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Originality in Writing is Over-Rated

People are stupid. Really, really stupid. And this isn't me pretending to be Khepri or Mina, looking down in disdain on all the poor, ignorant peasants around me (you'll get that reference later) - I am 100% including myself in 'people' here. And this isn't to say that people aren't wonderful creations of God, beautiful, unique, brilliant and individually filled with huge potential. I believe every one of those things is true, but we are also stupid.

For example, I once lit a match in church, during the service. Why? Because it was there, obviously. What else was I supposed to do with a match? Don't worry, I didn't burn down the building or anything, it was just an incredibly dumb move. And it wasn't all that long ago, either. (More than a year, but definitely while I was a teenager, not a young child.)

But doing dumb things isn't the only way in which humans prove that we're idiots. We also forget important lessons, and this is the tendency that I'd like to talk about today.

I think a lot of people think they aren't allowed to write if they don't have an original idea, which is just ridiculous. There is nothing new under the sun. (By the way, did you know that that saying is from the Bible? Ecclesiastes 1:9, if you're interested.) So, no, your idea isn't original, because you are not a clean slate. You have influences from all sorts of places, some of which you are aware of, but most of which you probably aren't. They will come into your work, in anything from the mechanics of your invented world to the quirks of your main character. But that's okay.

See, the important thing isn't how new your idea is, it's how you write it. It's how you craft the characters, how you communicate truths and how you make the reader fall in love with your fiction, only to be called back into the 'real world', able to look at it a little differently. And that's the thing. We can get so caught up in world-building and plot twists that we lose sight of the novel itself and the story we want to tell through it. I always need to remind myself that my book isn't just for me, nor is it just for me to laugh at other people while they read it. It should be to teach them something, remind them of something they already knew or give them a new way of looking at the world. The reader should come away from it feeling something - other than irritated because it's a bit of a cliffhanger, I mean. They should be able to connect on some level to one or more of your characters and through them experience a world that is not their own, but which reveals some truths that they can bring back into 'real life'. It should be these truths and the truth of the characters that you create which stand out, not just the crazy new world you built. Because no matter how much you thought about the implications of a planet with a gravitational acceleration of 5 m/s2 instead of Earth's 9.8 m/s2, the story won't be compelling without characters and a plot to match.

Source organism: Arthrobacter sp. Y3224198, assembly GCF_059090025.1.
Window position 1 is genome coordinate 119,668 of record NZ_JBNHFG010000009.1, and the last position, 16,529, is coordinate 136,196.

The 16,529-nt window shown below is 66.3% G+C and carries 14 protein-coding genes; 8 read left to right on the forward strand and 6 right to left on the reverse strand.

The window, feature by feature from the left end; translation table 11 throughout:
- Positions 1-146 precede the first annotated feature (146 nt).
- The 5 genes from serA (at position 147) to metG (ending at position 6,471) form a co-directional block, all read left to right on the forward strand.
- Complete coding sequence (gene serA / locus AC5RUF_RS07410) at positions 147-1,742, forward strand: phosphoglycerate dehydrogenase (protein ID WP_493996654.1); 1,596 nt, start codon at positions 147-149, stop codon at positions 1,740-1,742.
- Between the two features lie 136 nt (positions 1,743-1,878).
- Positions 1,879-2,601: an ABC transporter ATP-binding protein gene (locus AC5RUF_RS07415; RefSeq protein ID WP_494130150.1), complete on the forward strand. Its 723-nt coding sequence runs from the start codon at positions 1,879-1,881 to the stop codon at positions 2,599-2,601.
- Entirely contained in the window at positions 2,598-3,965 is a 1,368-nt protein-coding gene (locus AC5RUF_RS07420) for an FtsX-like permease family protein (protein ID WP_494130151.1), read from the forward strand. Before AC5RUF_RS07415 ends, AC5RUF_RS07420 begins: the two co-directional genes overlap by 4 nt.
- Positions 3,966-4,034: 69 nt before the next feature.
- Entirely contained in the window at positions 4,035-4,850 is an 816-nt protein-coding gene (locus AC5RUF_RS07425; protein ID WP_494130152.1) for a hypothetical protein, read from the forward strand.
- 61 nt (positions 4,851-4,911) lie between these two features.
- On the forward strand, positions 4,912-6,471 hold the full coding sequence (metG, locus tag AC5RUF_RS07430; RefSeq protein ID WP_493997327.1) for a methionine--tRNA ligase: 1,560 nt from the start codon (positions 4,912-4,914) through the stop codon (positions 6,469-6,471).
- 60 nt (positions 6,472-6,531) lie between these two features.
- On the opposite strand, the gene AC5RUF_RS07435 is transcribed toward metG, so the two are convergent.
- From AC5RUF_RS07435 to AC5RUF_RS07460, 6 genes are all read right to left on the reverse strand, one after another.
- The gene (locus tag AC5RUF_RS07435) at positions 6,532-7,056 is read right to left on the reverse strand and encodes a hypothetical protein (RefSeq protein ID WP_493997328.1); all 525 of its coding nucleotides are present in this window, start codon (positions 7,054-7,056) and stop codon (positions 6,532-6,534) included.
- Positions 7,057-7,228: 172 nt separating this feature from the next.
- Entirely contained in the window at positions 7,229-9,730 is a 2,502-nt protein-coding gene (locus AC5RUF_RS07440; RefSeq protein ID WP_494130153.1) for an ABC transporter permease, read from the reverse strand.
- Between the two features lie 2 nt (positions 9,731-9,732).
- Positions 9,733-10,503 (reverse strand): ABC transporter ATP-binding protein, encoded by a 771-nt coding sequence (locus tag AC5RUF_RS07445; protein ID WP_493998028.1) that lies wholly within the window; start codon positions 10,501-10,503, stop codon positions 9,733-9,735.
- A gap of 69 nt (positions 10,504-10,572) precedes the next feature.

It is at this point that people's general stupidity comes into play. Because the 'moral' of your story won't be original, either, but that's not just okay - it's good! People forget things. They forget to be patient or truthful or self-sacrificing, because that's the most convenient way to live life. We as a species need to be reminded of the basics. All the time. If you can slip it to them through a plot involving dragons, crocheting and talking chairs or whatever mayhem you have planned, then that's perfect. People don't need new messages - most of the good ones have been around for a very long time already - they just need lots and lots of reminding. It's how we are.

And that's why I think originality in writing is over-rated. So, the next time you find yourself worrying about how much of a cliché something is, dig down beneath the surface of that cliché and find what made it valuable to begin with. Instead of throwing out the idea totally, try to recraft it and give it a new spin, then send it back into the world as a reminder of what's important. Unfortunately, originality - or at least uniqueness - in titles is really quite important and this is by no means the only article or blog post written on this exact subject. But then, people are stupid. You probably needed reminding anyway.

Soli Deo Gloria


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